Dak Prescott's difficulties in the passing game go back further than a loss in the opener at Carolina for the Dallas Cowboys.
Now that the slump has extended into a new season, coach Jason Garrett and his staff must weigh the factors and when or whether to make changes to try to fix them.
Six sacks of Prescott and little running room early for star back Ezekiel Elliott magnified two significant questions on the offensive line.
Most of the focus, though, will remain on a revamped and largely unproven group of receivers trying to replace tight end Jason Witten and receiver Dez Bryant.
Then there's the play-calling, with offensive coordinator Scott Linehan under siege from the unemployed Bryant on Twitter, along with the fans.
"I have a tremendous amount of faith in Scott," Garrett said Monday , a day after a 16-8 loss to the Panthers. "We just have to do a better job collectively as a staff and as an offensive unit. That starts with basic execution, play after play not beating ourselves and then finding ways to generate some big plays."
Going into a suddenly important home opener against the New York Giants on Sunday night, Garrett also sounds as if the Cowboys will stick with the same five on the offensive line.
Joe Looney is replacing four-time Pro Bowl center Travis Frederick, out indefinitely with a condition that affects his nerves. Rookie left guard Connor Williams was beaten twice for sacks by Kawann Short.
"Joe Looney ... looked like he did a pretty good job in the game," Garrett said. "Connor Williams, obviously it's a challenging task for him Week 1 to go against that defensive front. There were some good things for him. There's some areas in pass protection that wasn't good enough."
Prescott had fewer than 200 yards passing for the seventh time in nine games. That stretch started when he was sacked a career-high eight times in a loss at Atlanta that triggered the Cowboys' slide out of playoff contention last year. It was also the beginning of Elliott's six-game suspension over domestic violence allegations.
Elliott's presence didn't help much against the Panthers, and the question going forward is how the Cowboys can hope to live off the running game when they haven't shown they can be a threat throwing the ball.
Focused on stopping Elliott first, the Panthers held the 2016 NFL rushing leader to 18 yards before halftime. Nearly half of Elliott's 69 yards, and his touchdown, came in the fourth quarter after the Cowboys had fallen behind 16-0.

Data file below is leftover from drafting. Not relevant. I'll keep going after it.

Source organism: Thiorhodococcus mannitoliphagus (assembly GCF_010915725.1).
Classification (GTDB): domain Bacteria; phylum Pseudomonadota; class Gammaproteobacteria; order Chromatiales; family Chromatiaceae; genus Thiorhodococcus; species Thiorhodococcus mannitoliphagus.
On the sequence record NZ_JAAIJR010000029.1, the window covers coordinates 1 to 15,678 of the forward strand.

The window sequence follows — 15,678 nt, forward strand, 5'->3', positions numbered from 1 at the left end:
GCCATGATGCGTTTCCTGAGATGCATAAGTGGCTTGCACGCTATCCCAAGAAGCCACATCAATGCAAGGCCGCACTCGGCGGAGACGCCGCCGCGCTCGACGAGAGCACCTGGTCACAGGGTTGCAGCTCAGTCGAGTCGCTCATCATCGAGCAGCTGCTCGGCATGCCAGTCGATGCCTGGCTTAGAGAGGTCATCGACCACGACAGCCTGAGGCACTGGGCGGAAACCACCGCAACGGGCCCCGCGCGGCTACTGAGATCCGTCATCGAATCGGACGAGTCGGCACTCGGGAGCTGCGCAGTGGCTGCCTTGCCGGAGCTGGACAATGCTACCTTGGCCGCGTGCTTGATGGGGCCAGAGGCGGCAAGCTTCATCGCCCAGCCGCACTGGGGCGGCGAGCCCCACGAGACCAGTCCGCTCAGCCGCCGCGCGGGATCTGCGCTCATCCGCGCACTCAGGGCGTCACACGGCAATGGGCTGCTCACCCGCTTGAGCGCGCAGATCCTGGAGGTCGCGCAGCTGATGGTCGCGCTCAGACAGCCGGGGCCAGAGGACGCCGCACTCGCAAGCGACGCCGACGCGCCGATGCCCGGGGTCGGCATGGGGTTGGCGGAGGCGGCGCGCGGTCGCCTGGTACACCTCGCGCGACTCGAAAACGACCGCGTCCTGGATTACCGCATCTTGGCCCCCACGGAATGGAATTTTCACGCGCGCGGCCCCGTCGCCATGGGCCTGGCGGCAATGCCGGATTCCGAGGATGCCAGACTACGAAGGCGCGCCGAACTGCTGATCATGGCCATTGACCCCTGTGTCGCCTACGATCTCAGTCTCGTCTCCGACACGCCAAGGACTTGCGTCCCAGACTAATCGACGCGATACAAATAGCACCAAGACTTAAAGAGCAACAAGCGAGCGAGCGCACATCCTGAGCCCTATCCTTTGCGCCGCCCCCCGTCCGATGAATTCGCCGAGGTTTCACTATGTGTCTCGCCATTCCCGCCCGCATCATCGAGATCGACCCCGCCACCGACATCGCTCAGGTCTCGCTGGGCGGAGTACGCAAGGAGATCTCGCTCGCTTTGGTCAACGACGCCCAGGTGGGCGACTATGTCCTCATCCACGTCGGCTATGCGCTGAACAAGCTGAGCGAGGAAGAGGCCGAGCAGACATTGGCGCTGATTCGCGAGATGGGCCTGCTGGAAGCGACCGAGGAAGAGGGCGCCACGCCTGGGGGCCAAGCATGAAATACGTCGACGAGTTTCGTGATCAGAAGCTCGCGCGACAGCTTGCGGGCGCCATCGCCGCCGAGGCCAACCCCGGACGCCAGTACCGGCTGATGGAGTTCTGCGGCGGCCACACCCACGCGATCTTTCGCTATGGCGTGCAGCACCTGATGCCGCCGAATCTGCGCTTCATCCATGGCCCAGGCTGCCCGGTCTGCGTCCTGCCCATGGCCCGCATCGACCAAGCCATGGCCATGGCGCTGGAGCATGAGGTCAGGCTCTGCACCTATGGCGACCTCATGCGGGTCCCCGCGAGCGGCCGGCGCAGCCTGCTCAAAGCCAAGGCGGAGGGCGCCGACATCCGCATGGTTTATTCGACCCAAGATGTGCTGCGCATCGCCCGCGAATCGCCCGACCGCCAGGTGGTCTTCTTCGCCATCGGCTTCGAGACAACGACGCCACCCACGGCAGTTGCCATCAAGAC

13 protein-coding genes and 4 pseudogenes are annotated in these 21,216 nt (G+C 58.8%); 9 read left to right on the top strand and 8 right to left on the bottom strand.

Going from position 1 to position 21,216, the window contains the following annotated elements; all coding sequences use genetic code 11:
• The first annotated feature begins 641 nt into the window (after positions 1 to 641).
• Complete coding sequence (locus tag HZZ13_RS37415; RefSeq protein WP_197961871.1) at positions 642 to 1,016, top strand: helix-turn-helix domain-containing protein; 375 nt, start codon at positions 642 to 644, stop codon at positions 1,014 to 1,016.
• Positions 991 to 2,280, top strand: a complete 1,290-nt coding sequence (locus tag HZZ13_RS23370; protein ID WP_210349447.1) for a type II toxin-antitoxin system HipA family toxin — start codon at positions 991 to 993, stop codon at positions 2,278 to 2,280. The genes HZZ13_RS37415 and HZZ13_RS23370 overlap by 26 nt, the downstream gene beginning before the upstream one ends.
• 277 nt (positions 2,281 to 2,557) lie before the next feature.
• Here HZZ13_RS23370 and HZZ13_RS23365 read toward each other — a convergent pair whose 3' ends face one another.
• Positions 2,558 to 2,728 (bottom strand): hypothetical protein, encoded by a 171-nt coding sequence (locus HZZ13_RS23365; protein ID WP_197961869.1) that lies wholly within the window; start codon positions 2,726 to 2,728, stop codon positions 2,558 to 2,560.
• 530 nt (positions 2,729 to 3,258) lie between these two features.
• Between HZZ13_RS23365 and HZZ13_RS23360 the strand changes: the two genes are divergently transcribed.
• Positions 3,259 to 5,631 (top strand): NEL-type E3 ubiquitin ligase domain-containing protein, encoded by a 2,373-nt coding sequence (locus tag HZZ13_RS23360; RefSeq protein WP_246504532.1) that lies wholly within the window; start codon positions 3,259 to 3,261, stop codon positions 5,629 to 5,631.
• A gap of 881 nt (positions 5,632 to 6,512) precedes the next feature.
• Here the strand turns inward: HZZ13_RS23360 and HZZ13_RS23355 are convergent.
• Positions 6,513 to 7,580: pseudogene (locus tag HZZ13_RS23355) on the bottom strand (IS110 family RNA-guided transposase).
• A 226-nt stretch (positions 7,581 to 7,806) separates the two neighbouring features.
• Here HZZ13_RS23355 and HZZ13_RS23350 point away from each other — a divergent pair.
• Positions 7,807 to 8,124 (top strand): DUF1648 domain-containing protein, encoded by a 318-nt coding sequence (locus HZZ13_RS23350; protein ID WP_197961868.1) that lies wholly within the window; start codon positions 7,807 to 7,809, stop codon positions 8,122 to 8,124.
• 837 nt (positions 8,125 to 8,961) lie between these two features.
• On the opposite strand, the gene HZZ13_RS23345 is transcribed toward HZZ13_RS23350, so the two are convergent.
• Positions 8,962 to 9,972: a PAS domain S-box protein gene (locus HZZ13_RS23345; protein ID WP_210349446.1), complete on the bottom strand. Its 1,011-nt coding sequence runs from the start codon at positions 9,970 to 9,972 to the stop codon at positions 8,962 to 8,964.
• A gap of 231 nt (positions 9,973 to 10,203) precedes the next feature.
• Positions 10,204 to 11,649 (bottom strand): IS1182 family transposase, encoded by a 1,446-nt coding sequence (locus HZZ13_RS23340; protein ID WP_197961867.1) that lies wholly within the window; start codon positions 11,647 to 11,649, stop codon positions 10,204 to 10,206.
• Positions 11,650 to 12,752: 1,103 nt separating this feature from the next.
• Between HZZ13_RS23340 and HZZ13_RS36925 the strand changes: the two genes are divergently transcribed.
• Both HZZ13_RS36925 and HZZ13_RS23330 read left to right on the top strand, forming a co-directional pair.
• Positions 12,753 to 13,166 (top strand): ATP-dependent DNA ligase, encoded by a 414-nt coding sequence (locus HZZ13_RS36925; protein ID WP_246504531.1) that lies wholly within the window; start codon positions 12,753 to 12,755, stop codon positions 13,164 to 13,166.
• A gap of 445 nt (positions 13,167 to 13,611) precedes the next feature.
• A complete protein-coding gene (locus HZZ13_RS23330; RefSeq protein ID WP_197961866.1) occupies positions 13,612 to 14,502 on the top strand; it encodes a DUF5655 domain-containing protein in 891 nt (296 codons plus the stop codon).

If the Cowboys want something resembling the remarkable rookie seasons of Prescott and Elliott two years ago, when they had an NFC-best 13 wins, they will need bigger numbers from the focal point of their offense earlier in the game.
"We've got to start faster ," Elliott said after the game. "That's not Dallas Cowboys football. That's not how we've ever played. If we want to succeed, if we want to go out there and win ballgames, we can't come out there and lay an egg in the first half."
Filling the void left by Witten and Bryant will probably look a lot as it did in the opener, except for draft-day trade acquisition Tavon Austin getting shut out. The speedy receiver and returner figures to have more of a role.
Holdover Cole Beasley had the most targets (eight), catches (seven) and yards receiving (73). The rest were split among newcomers Allen Hurns, Deonte Thompson and rookie Michael Gallup.
No. 1 tight end Geoff Swaim had three catches, and backup Blake Jarwin was open for what would have been the biggest play of the game for Dallas if Prescott hadn't underthrown him.
"We think each of those guys has some strengths and they have some different things that they can bring to our offense," Garrett said. "We do think as we go forward that mixing those guys in and giving them all an opportunity to contribute will be a good thing for our team."
The Cowboys have a long way to go to prove it.